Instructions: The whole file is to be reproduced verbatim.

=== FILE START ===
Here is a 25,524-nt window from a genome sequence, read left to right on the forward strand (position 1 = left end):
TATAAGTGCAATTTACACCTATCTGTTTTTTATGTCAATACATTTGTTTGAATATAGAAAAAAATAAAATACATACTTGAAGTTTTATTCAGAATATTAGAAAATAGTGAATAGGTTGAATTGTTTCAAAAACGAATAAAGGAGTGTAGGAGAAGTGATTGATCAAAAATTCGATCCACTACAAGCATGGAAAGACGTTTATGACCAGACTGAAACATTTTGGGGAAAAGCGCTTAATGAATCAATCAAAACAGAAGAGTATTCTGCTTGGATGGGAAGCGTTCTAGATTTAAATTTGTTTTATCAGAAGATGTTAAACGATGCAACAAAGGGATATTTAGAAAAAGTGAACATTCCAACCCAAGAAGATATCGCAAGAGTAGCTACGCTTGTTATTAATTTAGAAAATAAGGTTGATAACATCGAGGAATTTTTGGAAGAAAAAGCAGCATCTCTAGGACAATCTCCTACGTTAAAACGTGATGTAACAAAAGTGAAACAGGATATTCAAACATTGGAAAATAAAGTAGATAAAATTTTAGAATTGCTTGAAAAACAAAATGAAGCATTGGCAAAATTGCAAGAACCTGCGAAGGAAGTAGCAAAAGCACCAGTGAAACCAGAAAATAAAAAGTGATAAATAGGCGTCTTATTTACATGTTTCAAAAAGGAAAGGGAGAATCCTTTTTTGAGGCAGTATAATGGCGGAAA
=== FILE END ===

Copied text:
Here is a 25,524-nt window from a genome sequence, read left to right on the forward strand (position 1 = left end):
TATAAGTGCAATTTACACCTATCTGTTTTTTATGTCAATACATTTGTTTGAATATAGAAAAAAATAAAATACATACTTGAAGTTTTATTCAGAATATTAGAAAATAGTGAATAGGTTGAATTGTTTCAAAAACGAATAAAGGAGTGTAGGAGAAGTGATTGATCAAAAATTCGATCCACTACAAGCATGGAAAGACGTTTATGACCAGACTGAAACATTTTGGGGAAAAGCGCTTAATGAATCAATCAAAACAGAAGAGTATTCTGCTTGGATGGGAAGCGTTCTAGATTTAAATTTGTTTTATCAGAAGATGTTAAACGATGCAACAAAGGGATATTTAGAAAAAGTGAACATTCCAACCCAAGAAGATATCGCAAGAGTAGCTACGCTTGTTATTAATTTAGAAAATAAGGTTGATAACATCGAGGAATTTTTGGAAGAAAAAGCAGCATCTCTAGGACAATCTCCTACGTTAAAACGTGATGTAACAAAAGTGAAACAGGATATTCAAACATTGGAAAATAAAGTAGATAAAATTTTAGAATTGCTTGAAAAACAAAATGAAGCATTGGCAAAATTGCAAGAACCTGCGAAGGAAGTAGCAAAAGCACCAGTGAAACCAGAAAATAAAAAGTGATAAATAGGCGTCTTATTTACATGTTTCAAAAAGGAAAGGGAGAATCCTTTTTTGAGGCAGTATAATGGCGGAAA